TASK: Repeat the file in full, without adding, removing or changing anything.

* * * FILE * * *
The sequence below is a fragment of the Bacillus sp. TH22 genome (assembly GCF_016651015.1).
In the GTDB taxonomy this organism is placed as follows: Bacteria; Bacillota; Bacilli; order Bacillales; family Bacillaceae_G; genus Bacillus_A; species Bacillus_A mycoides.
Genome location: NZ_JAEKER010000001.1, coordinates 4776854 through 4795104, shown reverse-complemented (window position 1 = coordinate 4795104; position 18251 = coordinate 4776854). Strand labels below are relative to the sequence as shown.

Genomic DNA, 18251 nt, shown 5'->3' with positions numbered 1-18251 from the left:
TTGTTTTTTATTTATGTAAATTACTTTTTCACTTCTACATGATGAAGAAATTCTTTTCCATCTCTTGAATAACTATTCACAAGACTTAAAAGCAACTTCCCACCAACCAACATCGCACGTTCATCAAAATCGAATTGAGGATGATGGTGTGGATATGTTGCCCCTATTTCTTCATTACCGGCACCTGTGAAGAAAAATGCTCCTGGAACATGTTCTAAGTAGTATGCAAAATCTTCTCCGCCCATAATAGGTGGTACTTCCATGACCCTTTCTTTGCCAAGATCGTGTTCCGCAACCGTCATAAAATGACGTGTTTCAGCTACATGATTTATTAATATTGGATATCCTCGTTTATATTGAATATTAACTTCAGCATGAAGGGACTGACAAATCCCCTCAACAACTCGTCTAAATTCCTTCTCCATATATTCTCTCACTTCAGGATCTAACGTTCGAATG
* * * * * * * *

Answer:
The sequence below is a fragment of the Bacillus sp. TH22 genome (assembly GCF_016651015.1).
In the GTDB taxonomy this organism is placed as follows: Bacteria; Bacillota; Bacilli; order Bacillales; family Bacillaceae_G; genus Bacillus_A; species Bacillus_A mycoides.
Genome location: NZ_JAEKER010000001.1, coordinates 4776854 through 4795104, shown reverse-complemented (window position 1 = coordinate 4795104; position 18251 = coordinate 4776854). Strand labels below are relative to the sequence as shown.

Genomic DNA, 18251 nt, shown 5'->3' with positions numbered 1-18251 from the left:
TTGTTTTTTATTTATGTAAATTACTTTTTCACTTCTACATGATGAAGAAATTCTTTTCCATCTCTTGAATAACTATTCACAAGACTTAAAAGCAACTTCCCACCAACCAACATCGCACGTTCATCAAAATCGAATTGAGGATGATGGTGTGGATATGTTGCCCCTATTTCTTCATTACCGGCACCTGTGAAGAAAAATGCTCCTGGAACATGTTCTAAGTAGTATGCAAAATCTTCTCCGCCCATAATAGGTGGTACTTCCATGACCCTTTCTTTGCCAAGATCGTGTTCCGCAACCGTCATAAAATGACGTGTTTCAGCTACATGATTTATTAATATTGGATATCCTCGTTTATATTGAATATTAACTTCAGCATGAAGGGACTGACAAATCCCCTCAACAACTCGTCTAAATTCCTTCTCCATATATTCTCTCACTTCAGGATCTAACGTTCGAATG